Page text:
60 Meter Band – In The U.S.A.
The following information applies only to Amateur Operators in the United States and it’s territories. For visitors outside the USA, please consult with the Amateur Radio governing authority in your country.
Before we get into our article, I wish to extend a warm welcome to our friends north of the border in Canada to the 60 meter band.
As of January 22, 2014, Industry Canada (IC) has given all licensed amateurs in Canada with HF band priviliges, full legal use of the 60 meter band. Canadian hams have the same 5 channelized frequencies and modes of operation that are allowed by the FCC in the USA. It seems the IC and FCC are on the same page with the rules and regs regarding 60 meters. And I am glad for this as it keeps the USA and Canada on the same virtually equal footing as the other HF bands have always enjoyed.
Before this, IC had issued special 1 year licenses to current hams in Canada for use only on 60 meter frequencies. The special licenses came with special call signs just for 60 meters that began with VX9xxx. Canadian hams could not use their regular call signs on 60 meters.
But the 1 year experiment is over in Canada, and the special license and call sign is no longer required to operate the 60 meter band. Canadian hams can now use their original issued call signs on 60 meters. So a big welcome to our friends to the north to 60 meters, and I hope this means a greater use of this nice little quiet band.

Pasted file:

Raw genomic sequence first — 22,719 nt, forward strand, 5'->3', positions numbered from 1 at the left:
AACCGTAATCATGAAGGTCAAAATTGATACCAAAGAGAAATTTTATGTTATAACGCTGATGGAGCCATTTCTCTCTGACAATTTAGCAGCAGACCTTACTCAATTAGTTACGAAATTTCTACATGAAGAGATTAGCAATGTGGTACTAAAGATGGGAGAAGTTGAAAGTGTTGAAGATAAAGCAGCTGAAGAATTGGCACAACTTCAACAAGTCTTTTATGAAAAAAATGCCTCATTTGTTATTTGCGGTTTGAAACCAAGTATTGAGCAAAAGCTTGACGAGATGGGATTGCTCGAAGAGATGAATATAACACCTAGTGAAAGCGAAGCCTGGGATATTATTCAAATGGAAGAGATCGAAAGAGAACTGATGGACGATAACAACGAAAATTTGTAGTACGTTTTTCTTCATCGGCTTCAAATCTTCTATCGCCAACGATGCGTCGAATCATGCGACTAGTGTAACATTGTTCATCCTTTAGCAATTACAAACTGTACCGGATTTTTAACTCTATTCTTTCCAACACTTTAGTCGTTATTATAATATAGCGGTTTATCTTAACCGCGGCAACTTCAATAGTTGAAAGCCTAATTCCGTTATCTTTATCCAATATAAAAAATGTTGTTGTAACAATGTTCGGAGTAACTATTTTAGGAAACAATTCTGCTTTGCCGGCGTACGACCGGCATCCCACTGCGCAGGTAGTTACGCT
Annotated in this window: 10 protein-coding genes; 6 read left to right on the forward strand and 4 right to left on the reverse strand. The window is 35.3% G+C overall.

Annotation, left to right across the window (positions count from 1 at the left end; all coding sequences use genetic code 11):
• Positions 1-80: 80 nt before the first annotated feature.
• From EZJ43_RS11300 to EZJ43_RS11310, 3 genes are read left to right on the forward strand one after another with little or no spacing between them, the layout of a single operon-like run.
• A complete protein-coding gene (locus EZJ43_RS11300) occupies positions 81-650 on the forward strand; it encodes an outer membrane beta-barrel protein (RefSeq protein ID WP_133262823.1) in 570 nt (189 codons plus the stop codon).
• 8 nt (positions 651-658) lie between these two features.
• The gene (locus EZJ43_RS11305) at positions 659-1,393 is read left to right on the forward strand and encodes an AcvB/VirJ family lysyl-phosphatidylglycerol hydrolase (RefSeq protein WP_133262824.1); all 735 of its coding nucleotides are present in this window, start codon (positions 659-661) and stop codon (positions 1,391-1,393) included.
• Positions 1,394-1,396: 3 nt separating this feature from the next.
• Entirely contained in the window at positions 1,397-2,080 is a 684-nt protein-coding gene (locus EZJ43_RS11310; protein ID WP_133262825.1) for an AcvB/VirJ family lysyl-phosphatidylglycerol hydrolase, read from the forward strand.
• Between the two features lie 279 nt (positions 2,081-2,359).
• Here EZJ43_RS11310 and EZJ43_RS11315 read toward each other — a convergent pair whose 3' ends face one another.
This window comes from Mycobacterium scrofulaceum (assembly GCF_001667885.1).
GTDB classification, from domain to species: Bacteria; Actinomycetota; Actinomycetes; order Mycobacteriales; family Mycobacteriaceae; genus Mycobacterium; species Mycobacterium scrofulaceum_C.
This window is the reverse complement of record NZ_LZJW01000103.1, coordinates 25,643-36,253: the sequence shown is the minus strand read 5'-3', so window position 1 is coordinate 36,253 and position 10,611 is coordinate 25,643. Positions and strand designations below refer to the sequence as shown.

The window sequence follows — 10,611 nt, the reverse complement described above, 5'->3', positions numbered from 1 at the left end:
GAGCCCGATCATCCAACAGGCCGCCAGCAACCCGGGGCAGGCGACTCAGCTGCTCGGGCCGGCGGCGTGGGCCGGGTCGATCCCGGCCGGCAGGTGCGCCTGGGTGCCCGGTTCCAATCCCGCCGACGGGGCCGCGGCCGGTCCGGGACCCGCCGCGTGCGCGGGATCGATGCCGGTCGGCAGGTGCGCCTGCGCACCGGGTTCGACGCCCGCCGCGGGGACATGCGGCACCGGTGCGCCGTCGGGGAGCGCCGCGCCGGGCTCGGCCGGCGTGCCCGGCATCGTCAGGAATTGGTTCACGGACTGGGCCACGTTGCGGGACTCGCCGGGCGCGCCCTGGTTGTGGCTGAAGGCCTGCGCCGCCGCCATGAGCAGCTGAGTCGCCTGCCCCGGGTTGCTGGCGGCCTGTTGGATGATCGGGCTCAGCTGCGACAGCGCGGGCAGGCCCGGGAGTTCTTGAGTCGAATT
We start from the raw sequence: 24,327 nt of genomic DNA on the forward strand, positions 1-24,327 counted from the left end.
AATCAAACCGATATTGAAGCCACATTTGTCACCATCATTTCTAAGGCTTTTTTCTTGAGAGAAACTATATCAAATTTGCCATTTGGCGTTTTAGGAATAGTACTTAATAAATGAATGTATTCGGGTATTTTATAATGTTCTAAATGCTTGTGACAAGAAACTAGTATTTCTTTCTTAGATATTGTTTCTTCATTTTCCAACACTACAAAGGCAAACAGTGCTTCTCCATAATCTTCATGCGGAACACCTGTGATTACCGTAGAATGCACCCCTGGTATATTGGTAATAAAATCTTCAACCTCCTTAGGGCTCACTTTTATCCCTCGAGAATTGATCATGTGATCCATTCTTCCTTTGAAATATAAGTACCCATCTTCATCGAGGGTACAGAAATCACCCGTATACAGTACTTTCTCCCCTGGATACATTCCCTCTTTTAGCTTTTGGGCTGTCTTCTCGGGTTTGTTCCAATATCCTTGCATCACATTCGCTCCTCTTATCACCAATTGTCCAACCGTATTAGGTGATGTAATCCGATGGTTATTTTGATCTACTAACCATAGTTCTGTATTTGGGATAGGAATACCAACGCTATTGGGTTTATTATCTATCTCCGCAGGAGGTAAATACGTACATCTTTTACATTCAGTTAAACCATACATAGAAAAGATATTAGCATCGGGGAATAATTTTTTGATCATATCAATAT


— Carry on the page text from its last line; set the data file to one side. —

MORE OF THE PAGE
Now Back To Our Regularly Scheduled Program.
On July 3. 2003, The FCC opened 5 new specific channels for amateur radio use in the 60 Meter band also known as the the 5MHz ham band. The original rules were….only USB with a 2.4KHz bandwidth at 50 watts ERP with a 0dB gain dipole or another antennas of 0dB gain or less. The 60 meter band is available to all General, Advanced, and Amateur Extra class licensees. Ham Radio privileges are considered by law to be secondary users. Government and private users have priority over ham operators. If any amateur operator begins to here other signals that are not amateur radio signals, they must cease operation instantly and allow the primary user full use of that frequency.
Several other countries have frequency allocations in the 60 meter band also. Some countries use the same frequencies we have, and some countries have other frequencies that we can not use by law. And some countries have more than 5 channels with much higher power and more modes they can use legally. But there is one cool thing about this. Every country with 60 meter frequencies all have our channels 4 and 5 frequencies with USB privileges. Our channel 5 frequency has been adopted internationally as the international call frequency of 60 meters. I personally have talked to several European stations on channel 5.
New Rules For 60 Meters
Effective March 5, 2012, the FCC entered new regulations for 60 Meters. Amateur operators are now allowed up to 100 watts ERP from a 0dB gain dipole or other antenna of 0dB gain, with a maximum of 2.8KHz bandwidth. The FCC has also allowed the use of CW and certain digital modes with restrictions The current new 5 frequencies allocated for USB by the FCC for amateur use in the United States are as follows….
- Channel 1: 5.330.5 MHz USB
- Channel 2: 5.346.5 MHz USB
- Channel 3: 5.357.0 MHz USB <—NEW FREQUENCY
- Channel 4: 5.371.5 MHz USB
- Channel 5: 5.403.5 MHz USB (International call channel)
An Important Note
The old channel 3 at 5.366.5MHz is no longer legal for amateur radio use. Channel 3 has been replaced by 5.357.0MHz USB with the same rules as the other 4 channels.